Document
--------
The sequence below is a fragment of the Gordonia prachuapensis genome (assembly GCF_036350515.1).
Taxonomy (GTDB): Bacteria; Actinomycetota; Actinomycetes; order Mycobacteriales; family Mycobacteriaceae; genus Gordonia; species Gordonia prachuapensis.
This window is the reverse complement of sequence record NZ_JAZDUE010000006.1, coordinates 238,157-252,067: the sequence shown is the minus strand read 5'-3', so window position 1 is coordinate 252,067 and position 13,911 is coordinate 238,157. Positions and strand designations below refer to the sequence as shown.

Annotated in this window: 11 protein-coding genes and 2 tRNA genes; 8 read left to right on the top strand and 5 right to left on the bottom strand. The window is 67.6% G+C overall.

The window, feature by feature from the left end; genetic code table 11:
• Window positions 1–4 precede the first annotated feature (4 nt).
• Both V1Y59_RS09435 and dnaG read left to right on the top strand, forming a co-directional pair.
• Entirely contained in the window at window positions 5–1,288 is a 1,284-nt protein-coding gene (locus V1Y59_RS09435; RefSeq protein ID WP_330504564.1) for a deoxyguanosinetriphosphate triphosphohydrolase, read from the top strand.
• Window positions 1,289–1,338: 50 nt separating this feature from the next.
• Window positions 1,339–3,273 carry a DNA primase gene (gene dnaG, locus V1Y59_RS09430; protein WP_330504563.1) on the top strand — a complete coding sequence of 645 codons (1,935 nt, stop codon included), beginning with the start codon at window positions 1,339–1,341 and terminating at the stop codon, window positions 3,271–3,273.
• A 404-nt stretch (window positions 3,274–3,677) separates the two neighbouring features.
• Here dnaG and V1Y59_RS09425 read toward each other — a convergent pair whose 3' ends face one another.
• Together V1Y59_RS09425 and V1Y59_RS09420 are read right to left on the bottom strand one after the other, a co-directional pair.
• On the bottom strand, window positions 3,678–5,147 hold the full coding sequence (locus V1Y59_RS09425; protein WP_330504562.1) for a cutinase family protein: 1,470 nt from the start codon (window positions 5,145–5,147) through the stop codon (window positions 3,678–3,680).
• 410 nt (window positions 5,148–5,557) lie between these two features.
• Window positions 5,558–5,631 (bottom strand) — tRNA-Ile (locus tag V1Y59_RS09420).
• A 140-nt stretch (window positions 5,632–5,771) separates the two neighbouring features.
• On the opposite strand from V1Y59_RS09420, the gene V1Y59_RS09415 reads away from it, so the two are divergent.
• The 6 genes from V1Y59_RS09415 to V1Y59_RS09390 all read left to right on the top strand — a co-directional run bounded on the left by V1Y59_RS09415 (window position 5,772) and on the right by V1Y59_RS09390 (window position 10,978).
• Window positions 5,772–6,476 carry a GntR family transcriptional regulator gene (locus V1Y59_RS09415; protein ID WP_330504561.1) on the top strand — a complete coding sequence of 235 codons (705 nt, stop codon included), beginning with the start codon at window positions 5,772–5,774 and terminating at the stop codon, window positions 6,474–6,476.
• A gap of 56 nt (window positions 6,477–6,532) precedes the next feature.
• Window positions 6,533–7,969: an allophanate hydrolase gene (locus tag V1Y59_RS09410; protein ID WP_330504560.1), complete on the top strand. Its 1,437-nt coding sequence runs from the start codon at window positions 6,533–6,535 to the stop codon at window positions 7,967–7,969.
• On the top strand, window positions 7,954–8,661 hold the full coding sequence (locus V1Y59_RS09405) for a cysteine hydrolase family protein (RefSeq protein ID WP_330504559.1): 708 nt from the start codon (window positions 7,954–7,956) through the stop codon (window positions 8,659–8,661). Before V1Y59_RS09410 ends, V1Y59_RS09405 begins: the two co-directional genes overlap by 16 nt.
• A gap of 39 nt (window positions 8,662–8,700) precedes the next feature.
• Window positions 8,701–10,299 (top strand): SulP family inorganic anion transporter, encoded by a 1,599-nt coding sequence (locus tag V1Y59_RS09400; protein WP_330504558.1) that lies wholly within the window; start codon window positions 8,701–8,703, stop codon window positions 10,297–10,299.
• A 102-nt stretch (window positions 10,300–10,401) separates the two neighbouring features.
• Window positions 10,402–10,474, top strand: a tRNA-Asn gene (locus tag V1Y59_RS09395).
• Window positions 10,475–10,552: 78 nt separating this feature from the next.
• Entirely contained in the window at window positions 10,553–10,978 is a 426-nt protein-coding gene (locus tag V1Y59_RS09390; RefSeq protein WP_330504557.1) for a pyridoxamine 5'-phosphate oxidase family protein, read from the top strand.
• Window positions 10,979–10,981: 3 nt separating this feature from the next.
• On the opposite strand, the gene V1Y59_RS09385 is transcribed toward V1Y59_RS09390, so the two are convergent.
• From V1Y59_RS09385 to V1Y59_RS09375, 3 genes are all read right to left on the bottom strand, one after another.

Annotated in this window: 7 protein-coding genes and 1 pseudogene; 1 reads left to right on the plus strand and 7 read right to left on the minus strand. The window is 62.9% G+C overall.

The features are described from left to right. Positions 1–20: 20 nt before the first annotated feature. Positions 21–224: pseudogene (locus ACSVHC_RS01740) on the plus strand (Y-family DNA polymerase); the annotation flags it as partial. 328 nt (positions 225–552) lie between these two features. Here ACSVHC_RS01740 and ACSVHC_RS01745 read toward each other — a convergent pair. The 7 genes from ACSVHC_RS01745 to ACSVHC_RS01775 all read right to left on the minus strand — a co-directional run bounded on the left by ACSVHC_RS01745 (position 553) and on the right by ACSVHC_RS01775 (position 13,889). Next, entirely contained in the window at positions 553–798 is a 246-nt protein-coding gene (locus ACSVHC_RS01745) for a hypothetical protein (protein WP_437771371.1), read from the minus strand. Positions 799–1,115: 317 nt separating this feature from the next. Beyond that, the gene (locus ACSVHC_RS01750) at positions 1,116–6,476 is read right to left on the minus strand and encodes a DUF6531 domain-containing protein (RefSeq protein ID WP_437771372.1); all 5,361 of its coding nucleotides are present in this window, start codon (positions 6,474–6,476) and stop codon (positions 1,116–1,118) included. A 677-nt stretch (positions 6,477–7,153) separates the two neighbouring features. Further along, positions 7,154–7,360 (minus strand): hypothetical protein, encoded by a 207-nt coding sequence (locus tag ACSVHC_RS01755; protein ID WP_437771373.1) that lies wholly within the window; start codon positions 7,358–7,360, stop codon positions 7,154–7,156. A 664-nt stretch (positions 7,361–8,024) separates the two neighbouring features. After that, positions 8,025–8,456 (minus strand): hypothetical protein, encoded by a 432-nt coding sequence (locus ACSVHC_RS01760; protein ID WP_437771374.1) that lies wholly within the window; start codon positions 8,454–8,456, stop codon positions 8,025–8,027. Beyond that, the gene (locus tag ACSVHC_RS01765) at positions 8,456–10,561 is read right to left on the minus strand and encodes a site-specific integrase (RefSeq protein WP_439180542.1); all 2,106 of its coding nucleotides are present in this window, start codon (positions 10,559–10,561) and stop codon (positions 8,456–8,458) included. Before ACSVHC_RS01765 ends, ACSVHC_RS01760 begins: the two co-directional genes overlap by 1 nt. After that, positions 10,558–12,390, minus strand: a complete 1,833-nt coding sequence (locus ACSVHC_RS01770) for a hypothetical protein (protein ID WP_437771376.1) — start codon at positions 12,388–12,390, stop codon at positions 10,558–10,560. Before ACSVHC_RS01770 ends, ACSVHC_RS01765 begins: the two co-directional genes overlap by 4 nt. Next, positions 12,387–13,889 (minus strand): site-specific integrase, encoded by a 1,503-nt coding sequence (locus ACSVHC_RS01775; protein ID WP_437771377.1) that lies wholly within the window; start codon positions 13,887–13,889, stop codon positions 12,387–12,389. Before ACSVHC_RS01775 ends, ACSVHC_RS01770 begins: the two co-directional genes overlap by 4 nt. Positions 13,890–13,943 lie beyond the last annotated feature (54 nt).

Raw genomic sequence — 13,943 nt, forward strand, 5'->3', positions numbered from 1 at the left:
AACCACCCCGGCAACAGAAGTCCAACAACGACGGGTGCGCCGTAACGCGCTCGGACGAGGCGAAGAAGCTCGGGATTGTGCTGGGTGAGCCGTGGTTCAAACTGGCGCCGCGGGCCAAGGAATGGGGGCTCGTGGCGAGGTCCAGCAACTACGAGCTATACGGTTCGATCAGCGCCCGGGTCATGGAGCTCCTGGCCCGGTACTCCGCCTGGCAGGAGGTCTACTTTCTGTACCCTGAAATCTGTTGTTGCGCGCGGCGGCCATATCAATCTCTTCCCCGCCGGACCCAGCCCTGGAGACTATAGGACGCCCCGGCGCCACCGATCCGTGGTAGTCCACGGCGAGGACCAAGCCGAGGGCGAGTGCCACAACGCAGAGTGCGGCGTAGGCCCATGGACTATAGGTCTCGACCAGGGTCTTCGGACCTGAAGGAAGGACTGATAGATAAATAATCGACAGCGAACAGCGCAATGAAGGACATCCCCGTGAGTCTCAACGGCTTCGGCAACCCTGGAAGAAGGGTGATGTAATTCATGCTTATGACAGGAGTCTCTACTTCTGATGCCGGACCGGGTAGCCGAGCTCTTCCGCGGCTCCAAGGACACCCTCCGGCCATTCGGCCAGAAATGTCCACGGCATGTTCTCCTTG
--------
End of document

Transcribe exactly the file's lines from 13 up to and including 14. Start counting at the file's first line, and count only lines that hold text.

• Together V1Y59_RS09425 and V1Y59_RS09420 are read right to left on the bottom strand one after the other, a co-directional pair.
• On the bottom strand, window positions 3,678–5,147 hold the full coding sequence (locus V1Y59_RS09425; protein WP_330504562.1) for a cutinase family protein: 1,470 nt from the start codon (window positions 5,145–5,147) through the stop codon (window positions 3,678–3,680).